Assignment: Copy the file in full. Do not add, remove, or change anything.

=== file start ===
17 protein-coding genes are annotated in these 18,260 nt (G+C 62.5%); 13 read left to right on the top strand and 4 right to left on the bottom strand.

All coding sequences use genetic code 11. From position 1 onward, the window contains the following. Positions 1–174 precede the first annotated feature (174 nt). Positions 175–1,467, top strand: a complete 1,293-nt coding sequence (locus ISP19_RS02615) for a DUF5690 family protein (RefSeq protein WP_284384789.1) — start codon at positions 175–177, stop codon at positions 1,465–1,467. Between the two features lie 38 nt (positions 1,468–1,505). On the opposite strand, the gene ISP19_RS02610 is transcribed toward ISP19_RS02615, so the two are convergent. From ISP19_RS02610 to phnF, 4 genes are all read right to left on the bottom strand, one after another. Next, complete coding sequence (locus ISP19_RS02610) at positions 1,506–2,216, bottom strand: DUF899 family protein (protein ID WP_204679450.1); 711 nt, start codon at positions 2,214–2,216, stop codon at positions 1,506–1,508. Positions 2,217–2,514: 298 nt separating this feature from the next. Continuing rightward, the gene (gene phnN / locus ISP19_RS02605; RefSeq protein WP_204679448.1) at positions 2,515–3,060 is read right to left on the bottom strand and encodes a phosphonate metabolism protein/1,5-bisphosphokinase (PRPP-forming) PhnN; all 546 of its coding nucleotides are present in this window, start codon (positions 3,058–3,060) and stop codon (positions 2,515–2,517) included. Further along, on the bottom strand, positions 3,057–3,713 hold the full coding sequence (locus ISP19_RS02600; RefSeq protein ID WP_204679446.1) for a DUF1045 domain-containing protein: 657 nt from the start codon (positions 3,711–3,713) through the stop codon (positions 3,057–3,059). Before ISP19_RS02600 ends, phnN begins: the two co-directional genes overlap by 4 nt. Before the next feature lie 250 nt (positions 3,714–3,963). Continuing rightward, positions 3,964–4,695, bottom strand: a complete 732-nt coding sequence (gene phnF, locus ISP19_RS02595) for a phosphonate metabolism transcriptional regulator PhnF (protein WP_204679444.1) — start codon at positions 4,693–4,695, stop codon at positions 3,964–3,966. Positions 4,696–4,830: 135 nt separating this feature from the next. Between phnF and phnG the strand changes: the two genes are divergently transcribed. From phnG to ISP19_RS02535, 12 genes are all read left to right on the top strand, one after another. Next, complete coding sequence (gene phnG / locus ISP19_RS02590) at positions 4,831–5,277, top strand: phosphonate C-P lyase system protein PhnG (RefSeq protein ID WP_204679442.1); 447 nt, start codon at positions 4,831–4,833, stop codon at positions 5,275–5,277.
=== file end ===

17 protein-coding genes are annotated in these 18,260 nt (G+C 62.5%); 13 read left to right on the top strand and 4 right to left on the bottom strand.

All coding sequences use genetic code 11. From position 1 onward, the window contains the following. Positions 1–174 precede the first annotated feature (174 nt). Positions 175–1,467, top strand: a complete 1,293-nt coding sequence (locus ISP19_RS02615) for a DUF5690 family protein (RefSeq protein WP_284384789.1) — start codon at positions 175–177, stop codon at positions 1,465–1,467. Between the two features lie 38 nt (positions 1,468–1,505). On the opposite strand, the gene ISP19_RS02610 is transcribed toward ISP19_RS02615, so the two are convergent. From ISP19_RS02610 to phnF, 4 genes are all read right to left on the bottom strand, one after another. Next, complete coding sequence (locus ISP19_RS02610) at positions 1,506–2,216, bottom strand: DUF899 family protein (protein ID WP_204679450.1); 711 nt, start codon at positions 2,214–2,216, stop codon at positions 1,506–1,508. Positions 2,217–2,514: 298 nt separating this feature from the next. Continuing rightward, the gene (gene phnN / locus ISP19_RS02605; RefSeq protein WP_204679448.1) at positions 2,515–3,060 is read right to left on the bottom strand and encodes a phosphonate metabolism protein/1,5-bisphosphokinase (PRPP-forming) PhnN; all 546 of its coding nucleotides are present in this window, start codon (positions 3,058–3,060) and stop codon (positions 2,515–2,517) included. Further along, on the bottom strand, positions 3,057–3,713 hold the full coding sequence (locus ISP19_RS02600; RefSeq protein ID WP_204679446.1) for a DUF1045 domain-containing protein: 657 nt from the start codon (positions 3,711–3,713) through the stop codon (positions 3,057–3,059). Before ISP19_RS02600 ends, phnN begins: the two co-directional genes overlap by 4 nt. Before the next feature lie 250 nt (positions 3,714–3,963). Continuing rightward, positions 3,964–4,695, bottom strand: a complete 732-nt coding sequence (gene phnF, locus ISP19_RS02595) for a phosphonate metabolism transcriptional regulator PhnF (protein WP_204679444.1) — start codon at positions 4,693–4,695, stop codon at positions 3,964–3,966. Positions 4,696–4,830: 135 nt separating this feature from the next. Between phnF and phnG the strand changes: the two genes are divergently transcribed. From phnG to ISP19_RS02535, 12 genes are all read left to right on the top strand, one after another. Next, complete coding sequence (gene phnG / locus ISP19_RS02590) at positions 4,831–5,277, top strand: phosphonate C-P lyase system protein PhnG (RefSeq protein ID WP_204679442.1); 447 nt, start codon at positions 4,831–4,833, stop codon at positions 5,275–5,277.